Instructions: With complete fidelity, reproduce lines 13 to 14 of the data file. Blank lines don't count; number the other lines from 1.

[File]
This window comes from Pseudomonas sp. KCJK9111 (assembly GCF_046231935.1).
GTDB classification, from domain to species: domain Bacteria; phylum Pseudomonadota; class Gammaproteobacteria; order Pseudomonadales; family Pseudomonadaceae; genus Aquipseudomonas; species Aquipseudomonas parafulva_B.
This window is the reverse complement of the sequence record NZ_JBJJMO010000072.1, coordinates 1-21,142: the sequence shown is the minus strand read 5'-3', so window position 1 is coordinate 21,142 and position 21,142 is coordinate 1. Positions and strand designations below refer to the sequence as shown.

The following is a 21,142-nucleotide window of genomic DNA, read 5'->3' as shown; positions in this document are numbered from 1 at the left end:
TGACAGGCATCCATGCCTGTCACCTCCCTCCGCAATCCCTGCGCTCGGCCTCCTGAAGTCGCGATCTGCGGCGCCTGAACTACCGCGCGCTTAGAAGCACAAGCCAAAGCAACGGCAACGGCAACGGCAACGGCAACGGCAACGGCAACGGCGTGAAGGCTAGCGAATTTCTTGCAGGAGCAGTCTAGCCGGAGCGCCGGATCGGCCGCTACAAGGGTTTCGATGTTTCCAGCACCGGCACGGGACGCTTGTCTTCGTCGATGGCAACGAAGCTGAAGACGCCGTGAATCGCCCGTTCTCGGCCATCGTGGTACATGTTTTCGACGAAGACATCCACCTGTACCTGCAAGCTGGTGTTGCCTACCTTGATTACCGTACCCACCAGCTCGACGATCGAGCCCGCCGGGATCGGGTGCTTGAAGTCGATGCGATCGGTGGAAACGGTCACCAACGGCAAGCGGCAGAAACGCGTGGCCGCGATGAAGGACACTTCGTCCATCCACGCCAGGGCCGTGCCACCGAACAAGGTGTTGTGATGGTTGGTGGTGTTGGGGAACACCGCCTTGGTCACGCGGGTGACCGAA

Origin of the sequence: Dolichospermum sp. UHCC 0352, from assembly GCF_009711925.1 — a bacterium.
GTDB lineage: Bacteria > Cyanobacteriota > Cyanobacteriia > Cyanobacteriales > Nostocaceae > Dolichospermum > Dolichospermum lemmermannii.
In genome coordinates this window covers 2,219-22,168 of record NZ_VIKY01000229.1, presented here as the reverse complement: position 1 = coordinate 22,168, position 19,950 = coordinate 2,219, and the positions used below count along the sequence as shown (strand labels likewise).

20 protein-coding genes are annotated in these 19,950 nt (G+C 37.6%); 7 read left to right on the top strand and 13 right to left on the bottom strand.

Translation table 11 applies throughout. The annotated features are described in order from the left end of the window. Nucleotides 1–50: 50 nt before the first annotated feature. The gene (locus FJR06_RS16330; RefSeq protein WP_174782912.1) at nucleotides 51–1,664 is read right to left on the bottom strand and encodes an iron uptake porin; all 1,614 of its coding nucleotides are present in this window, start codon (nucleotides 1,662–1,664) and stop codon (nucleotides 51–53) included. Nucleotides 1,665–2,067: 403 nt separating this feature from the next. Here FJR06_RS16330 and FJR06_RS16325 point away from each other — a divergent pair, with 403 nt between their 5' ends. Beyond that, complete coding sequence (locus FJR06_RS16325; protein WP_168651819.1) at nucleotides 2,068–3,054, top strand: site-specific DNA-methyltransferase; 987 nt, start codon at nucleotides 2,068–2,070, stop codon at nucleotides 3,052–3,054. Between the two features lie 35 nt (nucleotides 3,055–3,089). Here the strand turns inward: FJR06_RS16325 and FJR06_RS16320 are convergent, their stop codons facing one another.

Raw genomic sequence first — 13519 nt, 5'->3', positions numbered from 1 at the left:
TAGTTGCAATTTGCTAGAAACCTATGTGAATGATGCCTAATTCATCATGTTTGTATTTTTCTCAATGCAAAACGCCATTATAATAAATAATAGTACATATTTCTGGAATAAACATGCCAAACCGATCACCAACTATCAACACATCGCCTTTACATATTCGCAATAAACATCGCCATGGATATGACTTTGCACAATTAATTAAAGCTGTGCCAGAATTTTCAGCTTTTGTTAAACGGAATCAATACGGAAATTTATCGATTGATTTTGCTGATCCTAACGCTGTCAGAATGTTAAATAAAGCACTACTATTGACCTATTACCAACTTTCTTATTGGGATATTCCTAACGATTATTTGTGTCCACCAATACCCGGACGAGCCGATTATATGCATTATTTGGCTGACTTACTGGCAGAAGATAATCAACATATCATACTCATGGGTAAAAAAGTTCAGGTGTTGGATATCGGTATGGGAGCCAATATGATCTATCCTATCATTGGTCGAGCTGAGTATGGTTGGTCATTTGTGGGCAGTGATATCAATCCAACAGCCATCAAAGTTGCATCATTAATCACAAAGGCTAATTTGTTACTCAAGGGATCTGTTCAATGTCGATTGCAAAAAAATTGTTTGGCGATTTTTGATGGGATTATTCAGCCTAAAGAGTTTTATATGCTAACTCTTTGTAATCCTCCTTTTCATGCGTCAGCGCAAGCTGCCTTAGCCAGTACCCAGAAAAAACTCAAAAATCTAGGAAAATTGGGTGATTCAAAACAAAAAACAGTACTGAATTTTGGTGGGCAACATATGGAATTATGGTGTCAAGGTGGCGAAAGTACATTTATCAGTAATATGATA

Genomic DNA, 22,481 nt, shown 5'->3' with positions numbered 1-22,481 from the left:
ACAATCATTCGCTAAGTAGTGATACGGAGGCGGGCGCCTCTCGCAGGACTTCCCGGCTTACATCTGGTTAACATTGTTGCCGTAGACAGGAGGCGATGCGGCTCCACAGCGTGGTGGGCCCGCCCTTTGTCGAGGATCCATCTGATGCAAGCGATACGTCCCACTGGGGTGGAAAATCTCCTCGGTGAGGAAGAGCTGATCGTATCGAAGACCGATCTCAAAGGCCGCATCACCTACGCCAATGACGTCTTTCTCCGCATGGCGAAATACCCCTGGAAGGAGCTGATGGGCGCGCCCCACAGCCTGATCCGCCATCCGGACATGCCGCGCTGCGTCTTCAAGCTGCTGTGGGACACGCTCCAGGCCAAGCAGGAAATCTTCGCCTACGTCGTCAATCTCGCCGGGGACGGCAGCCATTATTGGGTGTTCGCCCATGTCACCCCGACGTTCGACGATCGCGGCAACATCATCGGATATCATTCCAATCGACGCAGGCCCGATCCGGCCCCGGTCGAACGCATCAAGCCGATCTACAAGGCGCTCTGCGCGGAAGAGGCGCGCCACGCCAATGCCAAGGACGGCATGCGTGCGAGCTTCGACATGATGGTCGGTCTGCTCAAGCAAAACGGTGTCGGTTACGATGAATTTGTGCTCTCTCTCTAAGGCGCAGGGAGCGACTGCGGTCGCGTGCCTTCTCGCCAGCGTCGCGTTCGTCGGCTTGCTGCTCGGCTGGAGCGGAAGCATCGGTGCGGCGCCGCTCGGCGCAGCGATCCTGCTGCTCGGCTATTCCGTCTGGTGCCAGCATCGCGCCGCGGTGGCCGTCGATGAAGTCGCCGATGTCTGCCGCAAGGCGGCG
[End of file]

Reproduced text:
Genomic DNA, 22,481 nt, shown 5'->3' with positions numbered 1-22,481 from the left:
ACAATCATTCGCTAAGTAGTGATACGGAGGCGGGCGCCTCTCGCAGGACTTCCCGGCTTACATCTGGTTAACATTGTTGCCGTAGACAGGAGGCGATGCGGCTCCACAGCGTGGTGGGCCCGCCCTTTGTCGAGGATCCATCTGATGCAAGCGATACGTCCCACTGGGGTGGAAAATCTCCTCGGTGAGGAAGAGCTGATCGTATCGAAGACCGATCTCAAAGGCCGCATCACCTACGCCAATGACGTCTTTCTCCGCATGGCGAAATACCCCTGGAAGGAGCTGATGGGCGCGCCCCACAGCCTGATCCGCCATCCGGACATGCCGCGCTGCGTCTTCAAGCTGCTGTGGGACACGCTCCAGGCCAAGCAGGAAATCTTCGCCTACGTCGTCAATCTCGCCGGGGACGGCAGCCATTATTGGGTGTTCGCCCATGTCACCCCGACGTTCGACGATCGCGGCAACATCATCGGATATCATTCCAATCGACGCAGGCCCGATCCGGCCCCGGTCGAACGCATCAAGCCGATCTACAAGGCGCTCTGCGCGGAAGAGGCGCGCCACGCCAATGCCAAGGACGGCATGCGTGCGAGCTTCGACATGATGGTCGGTCTGCTCAAGCAAAACGGTGTCGGTTACGATGAATTTGTGCTCTCTCTCTAAGGCGCAGGGAGCGACTGCGGTCGCGTGCCTTCTCGCCAGCGTCGCGTTCGTCGGCTTGCTGCTCGGCTGGAGCGGAAGCATCGGTGCGGCGCCGCTCGGCGCAGCGATCCTGCTGCTCGGCTATTCCGTCTGGTGCCAGCATCGCGCCGCGGTGGCCGTCGATGAAGTCGCCGATGTCTGCCGCAAGGCGGCG